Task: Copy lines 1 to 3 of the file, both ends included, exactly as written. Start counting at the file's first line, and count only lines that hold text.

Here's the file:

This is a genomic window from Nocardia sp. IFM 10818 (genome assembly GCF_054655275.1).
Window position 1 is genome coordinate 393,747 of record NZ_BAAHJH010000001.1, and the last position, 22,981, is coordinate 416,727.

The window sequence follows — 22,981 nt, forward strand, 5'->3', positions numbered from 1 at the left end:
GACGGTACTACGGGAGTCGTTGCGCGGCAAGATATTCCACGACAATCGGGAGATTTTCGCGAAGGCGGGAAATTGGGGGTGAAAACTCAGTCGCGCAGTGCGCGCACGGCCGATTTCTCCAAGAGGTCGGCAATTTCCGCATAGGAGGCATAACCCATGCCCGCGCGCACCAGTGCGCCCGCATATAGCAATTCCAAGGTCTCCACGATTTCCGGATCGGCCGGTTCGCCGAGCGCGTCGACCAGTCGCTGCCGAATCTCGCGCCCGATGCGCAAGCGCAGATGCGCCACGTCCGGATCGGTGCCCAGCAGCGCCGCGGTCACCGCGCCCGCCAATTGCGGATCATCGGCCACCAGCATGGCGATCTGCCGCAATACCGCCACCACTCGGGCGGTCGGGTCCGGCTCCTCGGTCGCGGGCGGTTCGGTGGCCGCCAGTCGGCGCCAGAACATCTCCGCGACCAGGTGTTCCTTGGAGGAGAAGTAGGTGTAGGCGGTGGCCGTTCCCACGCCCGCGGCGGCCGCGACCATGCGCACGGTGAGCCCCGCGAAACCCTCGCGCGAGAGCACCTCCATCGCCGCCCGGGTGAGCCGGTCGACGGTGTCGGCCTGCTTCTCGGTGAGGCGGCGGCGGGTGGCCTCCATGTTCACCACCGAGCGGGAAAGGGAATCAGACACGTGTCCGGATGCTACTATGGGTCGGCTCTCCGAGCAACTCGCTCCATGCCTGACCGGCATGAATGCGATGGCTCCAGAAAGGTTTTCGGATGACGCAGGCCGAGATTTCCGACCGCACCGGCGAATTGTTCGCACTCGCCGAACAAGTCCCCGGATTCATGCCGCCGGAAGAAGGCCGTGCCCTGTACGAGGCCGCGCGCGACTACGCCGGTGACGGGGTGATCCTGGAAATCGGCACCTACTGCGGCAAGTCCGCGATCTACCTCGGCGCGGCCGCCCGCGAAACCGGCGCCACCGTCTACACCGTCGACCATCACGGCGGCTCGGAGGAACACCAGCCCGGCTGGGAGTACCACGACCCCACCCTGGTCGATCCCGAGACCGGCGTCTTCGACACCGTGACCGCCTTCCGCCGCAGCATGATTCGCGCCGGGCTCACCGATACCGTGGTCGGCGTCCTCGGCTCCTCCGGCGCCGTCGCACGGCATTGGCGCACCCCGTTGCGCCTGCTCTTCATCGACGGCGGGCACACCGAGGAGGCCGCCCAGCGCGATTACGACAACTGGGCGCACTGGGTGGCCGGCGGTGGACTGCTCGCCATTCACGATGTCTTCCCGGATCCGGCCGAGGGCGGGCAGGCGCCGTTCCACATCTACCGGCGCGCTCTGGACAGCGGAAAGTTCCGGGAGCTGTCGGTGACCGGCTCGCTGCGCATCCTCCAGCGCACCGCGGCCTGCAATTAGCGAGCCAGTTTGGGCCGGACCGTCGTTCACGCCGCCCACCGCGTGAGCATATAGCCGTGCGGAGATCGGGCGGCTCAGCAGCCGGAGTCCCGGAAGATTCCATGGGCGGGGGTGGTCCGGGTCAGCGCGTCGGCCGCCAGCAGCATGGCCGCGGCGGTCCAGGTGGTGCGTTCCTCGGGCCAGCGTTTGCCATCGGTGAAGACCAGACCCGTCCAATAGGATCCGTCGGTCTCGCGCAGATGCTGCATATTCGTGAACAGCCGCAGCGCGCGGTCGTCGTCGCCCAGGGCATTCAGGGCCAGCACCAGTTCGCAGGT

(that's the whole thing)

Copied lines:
This is a genomic window from Nocardia sp. IFM 10818 (genome assembly GCF_054655275.1).
Window position 1 is genome coordinate 393,747 of record NZ_BAAHJH010000001.1, and the last position, 22,981, is coordinate 416,727.

The window sequence follows — 22,981 nt, forward strand, 5'->3', positions numbered from 1 at the left end: